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How can I indicate that the manner, nature or degree of something influences another thing? Examples:

("so that")

It is so big that I cannot fit it in my mouth.

("such that")

He makes cookies such that one wonders what is in them.

He makes such cookies that one wonders what is in them.

We can also use this construction to say that the manner of an action caused something:

He is laughing so hard that milk is coming out his nose.

To clarify the second and third, let me emphasize that it is not necessarily his intention to make such cookies; he makes cookies, and the nature of those cookies causes people to wonder what is in those cookies. In other words, the meaning of the second would be very much altered if "so" were substituted for "such". And the third would sound like nonsense with "so" substituted for "such".

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It is one of those:

... so ..., dass ...
..., sodass ...
... solch(e(r/s)) ..., dass ...

Note, that »dass« is a subordinate conjunction, which means, that you have to put a comma before dass, and that the sentence that starts with dass must have its finite verb at the end (not at position 2!)

Maybe you see best, when I give you the German translations of your examples:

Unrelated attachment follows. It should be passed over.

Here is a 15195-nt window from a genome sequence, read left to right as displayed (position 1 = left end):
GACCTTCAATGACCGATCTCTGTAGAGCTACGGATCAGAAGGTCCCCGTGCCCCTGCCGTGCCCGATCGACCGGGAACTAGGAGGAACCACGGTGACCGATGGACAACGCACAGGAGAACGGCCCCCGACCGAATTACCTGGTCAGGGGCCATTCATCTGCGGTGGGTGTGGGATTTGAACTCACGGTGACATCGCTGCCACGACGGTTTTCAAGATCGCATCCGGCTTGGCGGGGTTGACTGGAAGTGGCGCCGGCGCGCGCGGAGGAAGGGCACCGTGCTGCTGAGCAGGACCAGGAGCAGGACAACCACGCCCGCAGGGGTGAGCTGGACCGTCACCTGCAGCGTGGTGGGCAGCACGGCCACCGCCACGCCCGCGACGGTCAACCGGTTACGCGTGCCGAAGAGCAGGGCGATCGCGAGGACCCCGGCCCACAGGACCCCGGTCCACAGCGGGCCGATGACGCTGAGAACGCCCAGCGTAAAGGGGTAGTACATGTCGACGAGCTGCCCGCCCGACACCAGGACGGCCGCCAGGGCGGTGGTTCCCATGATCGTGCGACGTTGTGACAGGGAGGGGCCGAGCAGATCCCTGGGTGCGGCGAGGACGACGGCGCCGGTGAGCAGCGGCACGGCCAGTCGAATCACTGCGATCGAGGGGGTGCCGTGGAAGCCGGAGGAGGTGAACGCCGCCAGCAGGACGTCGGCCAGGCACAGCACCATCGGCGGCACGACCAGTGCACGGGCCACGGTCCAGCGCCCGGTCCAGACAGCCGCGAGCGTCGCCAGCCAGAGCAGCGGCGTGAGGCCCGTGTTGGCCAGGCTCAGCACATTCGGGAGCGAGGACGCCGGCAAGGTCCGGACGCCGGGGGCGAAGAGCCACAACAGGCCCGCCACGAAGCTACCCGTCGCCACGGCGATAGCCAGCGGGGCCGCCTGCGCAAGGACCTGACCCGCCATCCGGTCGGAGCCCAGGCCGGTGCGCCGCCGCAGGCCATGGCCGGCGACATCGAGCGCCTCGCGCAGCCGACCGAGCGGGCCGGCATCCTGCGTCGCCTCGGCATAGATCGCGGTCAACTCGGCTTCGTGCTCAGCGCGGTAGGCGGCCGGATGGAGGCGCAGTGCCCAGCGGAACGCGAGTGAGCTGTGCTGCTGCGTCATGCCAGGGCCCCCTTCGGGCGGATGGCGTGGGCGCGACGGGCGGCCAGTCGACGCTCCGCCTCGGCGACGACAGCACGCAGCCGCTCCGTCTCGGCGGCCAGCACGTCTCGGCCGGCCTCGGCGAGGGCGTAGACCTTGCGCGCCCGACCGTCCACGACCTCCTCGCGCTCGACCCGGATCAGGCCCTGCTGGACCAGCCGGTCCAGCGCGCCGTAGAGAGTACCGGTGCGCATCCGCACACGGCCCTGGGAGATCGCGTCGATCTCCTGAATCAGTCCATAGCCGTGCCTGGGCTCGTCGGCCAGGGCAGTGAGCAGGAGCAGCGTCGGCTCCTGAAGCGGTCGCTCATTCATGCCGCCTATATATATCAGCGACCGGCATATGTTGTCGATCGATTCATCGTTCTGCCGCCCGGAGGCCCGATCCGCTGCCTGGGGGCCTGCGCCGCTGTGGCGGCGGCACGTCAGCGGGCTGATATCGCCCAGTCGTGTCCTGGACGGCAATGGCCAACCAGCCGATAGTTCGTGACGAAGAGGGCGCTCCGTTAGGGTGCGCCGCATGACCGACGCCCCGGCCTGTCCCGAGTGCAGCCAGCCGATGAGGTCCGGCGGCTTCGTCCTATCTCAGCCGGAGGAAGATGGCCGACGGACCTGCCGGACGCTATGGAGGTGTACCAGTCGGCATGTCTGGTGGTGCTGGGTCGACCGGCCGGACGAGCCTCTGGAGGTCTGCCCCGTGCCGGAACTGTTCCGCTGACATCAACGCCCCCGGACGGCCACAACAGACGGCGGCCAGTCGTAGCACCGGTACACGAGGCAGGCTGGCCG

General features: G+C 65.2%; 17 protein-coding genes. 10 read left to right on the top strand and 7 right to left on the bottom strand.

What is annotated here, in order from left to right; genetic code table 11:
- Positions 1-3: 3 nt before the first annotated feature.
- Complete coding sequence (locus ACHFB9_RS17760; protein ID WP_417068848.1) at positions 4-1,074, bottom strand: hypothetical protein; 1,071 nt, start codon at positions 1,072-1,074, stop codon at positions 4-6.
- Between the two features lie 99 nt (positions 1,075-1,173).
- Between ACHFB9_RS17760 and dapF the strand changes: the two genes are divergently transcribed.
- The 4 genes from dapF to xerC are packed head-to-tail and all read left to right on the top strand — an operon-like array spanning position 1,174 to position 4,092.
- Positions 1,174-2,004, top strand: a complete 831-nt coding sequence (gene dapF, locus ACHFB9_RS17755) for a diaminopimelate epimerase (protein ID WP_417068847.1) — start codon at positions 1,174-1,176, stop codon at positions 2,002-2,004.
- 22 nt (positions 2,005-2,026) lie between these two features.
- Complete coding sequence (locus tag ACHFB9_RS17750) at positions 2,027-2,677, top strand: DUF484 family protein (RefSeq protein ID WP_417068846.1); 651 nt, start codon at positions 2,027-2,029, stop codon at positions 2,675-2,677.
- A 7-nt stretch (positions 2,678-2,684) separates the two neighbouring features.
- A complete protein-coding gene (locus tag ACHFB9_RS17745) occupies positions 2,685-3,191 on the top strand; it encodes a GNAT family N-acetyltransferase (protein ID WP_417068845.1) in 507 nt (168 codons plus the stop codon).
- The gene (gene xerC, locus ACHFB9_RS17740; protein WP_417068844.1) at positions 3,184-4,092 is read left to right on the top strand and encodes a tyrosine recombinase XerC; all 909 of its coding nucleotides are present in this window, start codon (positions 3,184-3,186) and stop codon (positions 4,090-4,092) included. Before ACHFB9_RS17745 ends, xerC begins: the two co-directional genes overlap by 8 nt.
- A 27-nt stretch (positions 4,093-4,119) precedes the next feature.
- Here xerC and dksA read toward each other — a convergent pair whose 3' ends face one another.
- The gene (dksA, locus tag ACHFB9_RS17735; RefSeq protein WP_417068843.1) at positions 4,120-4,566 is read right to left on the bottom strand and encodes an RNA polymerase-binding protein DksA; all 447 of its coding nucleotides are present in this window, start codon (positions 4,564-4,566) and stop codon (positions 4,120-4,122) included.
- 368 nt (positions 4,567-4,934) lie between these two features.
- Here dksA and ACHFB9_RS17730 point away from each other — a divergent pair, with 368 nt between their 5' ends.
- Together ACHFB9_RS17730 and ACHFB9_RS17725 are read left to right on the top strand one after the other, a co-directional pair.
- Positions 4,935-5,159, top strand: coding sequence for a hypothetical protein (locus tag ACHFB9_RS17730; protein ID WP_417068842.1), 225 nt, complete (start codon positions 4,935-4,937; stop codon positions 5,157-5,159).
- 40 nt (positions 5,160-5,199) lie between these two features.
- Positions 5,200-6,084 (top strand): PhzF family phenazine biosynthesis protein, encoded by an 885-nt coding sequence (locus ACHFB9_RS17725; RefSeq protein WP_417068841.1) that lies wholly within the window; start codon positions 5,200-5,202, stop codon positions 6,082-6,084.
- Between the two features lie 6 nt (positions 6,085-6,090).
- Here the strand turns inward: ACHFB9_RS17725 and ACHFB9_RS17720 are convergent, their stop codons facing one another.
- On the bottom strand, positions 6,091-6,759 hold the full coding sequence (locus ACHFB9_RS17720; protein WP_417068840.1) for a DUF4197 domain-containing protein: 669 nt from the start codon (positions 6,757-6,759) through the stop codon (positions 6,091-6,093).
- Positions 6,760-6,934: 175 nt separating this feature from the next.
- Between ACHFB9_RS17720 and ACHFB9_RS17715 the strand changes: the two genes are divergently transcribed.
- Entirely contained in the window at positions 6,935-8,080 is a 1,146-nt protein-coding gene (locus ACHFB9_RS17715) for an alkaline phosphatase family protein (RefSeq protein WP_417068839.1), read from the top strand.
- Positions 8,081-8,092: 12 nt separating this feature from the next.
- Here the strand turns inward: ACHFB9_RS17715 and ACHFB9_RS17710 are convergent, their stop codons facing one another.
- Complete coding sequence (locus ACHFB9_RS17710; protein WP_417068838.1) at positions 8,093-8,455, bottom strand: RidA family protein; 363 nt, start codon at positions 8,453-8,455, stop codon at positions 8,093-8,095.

Er/sie/es ist so groß, dass er/sie/es nicht in meinen Mund passt.
literal: It is so big that it doesn't fit in my mouth.

Or:

Er/sie/es ist so groß, dass ich ihn/sie/es nicht in meinen Mund bekomme.
literal: It is so big that I can't get it into my mouth.

(The gender of the pronoun depends in the noun from the context to which it refers: der Apfel = er; die Gurke = sie, das Brot = es)

He makes cookies such that one wonders what is in them.
Er macht Kekse, sodass man sich fragt, was drinnen ist.

He makes such cookies that one wonders what is in them.
Er macht solche Kekse, dass man sich fragt, was drinnen ist.

English »such that« (with nothing between both words) becomes »so dass«, but you can (and should) merge it to ne word: »sodass«.

And finally:

He is laughing so hard that milk is coming out his nose.
Er lacht so heftig, dass Milch aus seiner Nase kommt.

This again is like in the first example.

Like in English, »so, dass« does not mean, that there is an intention. It just describes a reason and its result.

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